INDEPENDENT NEWS

Report release on East Coast Forestry Project

Published: Thu 9 Nov 2006 02:22 PM
Hon Jim Anderton
Minister of Agriculture, Minister for Biosecurity, Minister of Fisheries, Minister of Forestry
Associate Minister of Health,
Associate Minister for Tertiary Education,
Minister Responsible for Public Trust
Progressive Leader
9th November 2006 Press release
Report release on East Coast Forestry Project
The Minister of Agriculture and Forestry, Jim Anderton publicly released the review report of the East Coast Forestry Project (ECFP) today which was initiated in 1992 to counter erosion on the unstable hill country of the Gisborne-East Coast region.
“There is a huge regional-scale soil erosion problem in the East Coast which is a legacy of decades of poor sustainable land management practices, coupled with the effects of intense storms,” Jim Anderton said today.
"The Government has considered the report and agreed to its major recommendations. I consider that the recommended changes to the ECFP will make it more attractive to landowners.
"However, the changes will not be implemented until the Gisborne District Council notifies an effective regulation in its Combined Regional and District Plan to address the severe erosion in those areas targeted by the ECFP.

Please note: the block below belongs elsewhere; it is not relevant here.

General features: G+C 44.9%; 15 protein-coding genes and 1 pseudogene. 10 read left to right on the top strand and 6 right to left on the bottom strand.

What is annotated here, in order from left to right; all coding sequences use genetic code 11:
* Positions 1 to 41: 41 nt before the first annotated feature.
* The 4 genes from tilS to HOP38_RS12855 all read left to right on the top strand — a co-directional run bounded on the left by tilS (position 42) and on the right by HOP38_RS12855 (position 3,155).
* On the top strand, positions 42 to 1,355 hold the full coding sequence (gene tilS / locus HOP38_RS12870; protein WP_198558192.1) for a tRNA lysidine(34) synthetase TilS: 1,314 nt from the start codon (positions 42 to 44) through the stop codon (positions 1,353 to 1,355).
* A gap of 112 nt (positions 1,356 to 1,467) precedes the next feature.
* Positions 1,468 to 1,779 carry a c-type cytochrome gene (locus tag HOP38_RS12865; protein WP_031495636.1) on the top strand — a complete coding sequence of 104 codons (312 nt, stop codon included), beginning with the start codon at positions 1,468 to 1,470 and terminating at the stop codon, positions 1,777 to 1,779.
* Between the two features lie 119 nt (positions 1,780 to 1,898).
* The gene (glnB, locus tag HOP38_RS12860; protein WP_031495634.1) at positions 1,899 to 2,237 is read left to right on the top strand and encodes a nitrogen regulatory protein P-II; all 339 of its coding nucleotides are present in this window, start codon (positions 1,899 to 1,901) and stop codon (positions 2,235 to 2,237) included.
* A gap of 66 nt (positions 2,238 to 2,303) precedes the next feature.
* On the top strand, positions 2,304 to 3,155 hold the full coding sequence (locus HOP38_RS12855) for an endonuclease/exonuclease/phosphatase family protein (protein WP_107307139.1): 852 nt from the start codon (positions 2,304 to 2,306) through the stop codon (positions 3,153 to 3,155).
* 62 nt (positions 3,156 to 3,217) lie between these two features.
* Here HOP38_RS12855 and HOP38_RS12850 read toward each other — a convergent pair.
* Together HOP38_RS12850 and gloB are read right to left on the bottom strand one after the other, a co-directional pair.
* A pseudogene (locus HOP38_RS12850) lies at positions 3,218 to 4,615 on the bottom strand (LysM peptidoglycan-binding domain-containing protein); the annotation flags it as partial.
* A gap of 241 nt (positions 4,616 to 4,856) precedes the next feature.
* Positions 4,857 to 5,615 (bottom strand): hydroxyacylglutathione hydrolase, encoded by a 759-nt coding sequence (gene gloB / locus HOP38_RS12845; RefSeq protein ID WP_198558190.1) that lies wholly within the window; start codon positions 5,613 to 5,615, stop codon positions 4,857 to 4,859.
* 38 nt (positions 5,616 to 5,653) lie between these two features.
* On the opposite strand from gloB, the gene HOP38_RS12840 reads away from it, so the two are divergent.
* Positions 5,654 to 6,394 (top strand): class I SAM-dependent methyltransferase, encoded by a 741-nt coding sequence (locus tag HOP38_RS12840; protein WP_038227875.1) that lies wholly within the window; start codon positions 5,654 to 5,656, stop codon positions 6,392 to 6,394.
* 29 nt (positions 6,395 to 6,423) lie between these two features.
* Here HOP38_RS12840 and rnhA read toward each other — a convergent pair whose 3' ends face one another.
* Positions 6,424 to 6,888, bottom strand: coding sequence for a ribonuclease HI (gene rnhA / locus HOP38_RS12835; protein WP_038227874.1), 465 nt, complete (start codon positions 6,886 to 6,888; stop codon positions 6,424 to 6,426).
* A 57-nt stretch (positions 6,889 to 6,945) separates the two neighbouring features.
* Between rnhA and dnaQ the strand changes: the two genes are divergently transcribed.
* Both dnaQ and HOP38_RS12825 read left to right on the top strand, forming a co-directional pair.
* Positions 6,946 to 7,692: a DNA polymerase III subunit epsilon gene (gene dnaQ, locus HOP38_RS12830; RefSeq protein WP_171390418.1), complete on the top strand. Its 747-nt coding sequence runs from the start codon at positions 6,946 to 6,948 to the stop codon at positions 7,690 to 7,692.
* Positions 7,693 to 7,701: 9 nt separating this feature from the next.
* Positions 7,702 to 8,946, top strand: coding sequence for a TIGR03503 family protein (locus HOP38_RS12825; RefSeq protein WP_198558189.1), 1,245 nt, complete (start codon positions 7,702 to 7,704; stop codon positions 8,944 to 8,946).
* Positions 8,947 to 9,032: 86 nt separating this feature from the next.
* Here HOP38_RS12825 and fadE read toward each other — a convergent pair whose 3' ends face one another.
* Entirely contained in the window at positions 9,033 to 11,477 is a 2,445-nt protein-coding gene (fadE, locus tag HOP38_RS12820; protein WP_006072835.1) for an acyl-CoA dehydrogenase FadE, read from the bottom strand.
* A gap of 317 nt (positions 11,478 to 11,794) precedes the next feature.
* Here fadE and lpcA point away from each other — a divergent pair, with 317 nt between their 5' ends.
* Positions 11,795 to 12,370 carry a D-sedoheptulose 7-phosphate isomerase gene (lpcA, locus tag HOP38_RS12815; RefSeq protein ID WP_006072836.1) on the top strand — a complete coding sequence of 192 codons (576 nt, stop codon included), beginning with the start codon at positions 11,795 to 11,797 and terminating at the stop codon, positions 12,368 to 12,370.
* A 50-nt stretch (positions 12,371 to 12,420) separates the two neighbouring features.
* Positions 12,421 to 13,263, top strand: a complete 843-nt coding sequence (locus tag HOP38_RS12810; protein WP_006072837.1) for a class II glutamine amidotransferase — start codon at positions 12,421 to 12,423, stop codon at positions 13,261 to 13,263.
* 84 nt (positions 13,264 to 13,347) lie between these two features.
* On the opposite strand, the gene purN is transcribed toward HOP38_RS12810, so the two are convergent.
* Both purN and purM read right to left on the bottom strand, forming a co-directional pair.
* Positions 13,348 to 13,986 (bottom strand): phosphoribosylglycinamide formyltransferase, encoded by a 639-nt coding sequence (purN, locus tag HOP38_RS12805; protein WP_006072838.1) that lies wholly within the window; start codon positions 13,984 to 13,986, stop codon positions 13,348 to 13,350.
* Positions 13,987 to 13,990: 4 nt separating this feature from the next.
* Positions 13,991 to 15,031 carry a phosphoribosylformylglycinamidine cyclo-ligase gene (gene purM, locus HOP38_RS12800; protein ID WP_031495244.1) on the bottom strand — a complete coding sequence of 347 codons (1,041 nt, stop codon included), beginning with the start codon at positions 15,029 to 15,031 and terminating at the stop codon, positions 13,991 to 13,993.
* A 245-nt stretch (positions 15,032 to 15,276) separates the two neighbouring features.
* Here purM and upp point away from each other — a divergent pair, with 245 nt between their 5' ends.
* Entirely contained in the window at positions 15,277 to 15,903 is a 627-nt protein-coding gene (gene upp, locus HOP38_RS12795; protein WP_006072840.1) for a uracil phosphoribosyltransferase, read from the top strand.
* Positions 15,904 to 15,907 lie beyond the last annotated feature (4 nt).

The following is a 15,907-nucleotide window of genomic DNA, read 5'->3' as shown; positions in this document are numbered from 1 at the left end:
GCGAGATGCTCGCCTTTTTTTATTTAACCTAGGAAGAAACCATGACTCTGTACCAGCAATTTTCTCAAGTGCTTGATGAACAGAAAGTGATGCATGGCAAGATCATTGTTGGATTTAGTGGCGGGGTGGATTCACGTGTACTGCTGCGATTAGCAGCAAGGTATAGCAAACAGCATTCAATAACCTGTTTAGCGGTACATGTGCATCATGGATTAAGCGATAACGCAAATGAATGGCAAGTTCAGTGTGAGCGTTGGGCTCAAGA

"The Government agreed to the major recommendations of the report because it recognised the need for the ECFP to adjust to changing circumstances and to incorporate recent research on erosion features.
"The ECFP has been operative for 14 years and has provided over $27 million (excluding GST) as incentives to landowners in the Gisborne District during this period. However, the ECFP incentive alone is not sufficient to address the remaining, and still very significant, erosion problem in the Gisborne District. There is an urgent need for a ‘stick’ to go along with the ‘carrot’.
"In 2000 the Government recognised the need for regulation and the Council agreed to introduce regulatory controls. The regulation is still not in place.
"I am pleased to note that the Council intends to notify an effective regulation before Christmas this year, and expect it will align with objectives of the ECFP. If the Council does not notify the rule the Government will have little choice but to reassess the future of the project, which would be disappointing.
"The Labour-Progressive Government views the ECFP, and the accompanying Council regulation, as an important model for sustainable land management initiatives in other regions of New Zealand where soil erosion is a major problem," Jim Anderton said.
The link for the report is: http://www.maf.govt.nz/forestry/publications/
2005-east-coast-forestry-review-report/2005-ecfp-review-report.pdf
ENDS

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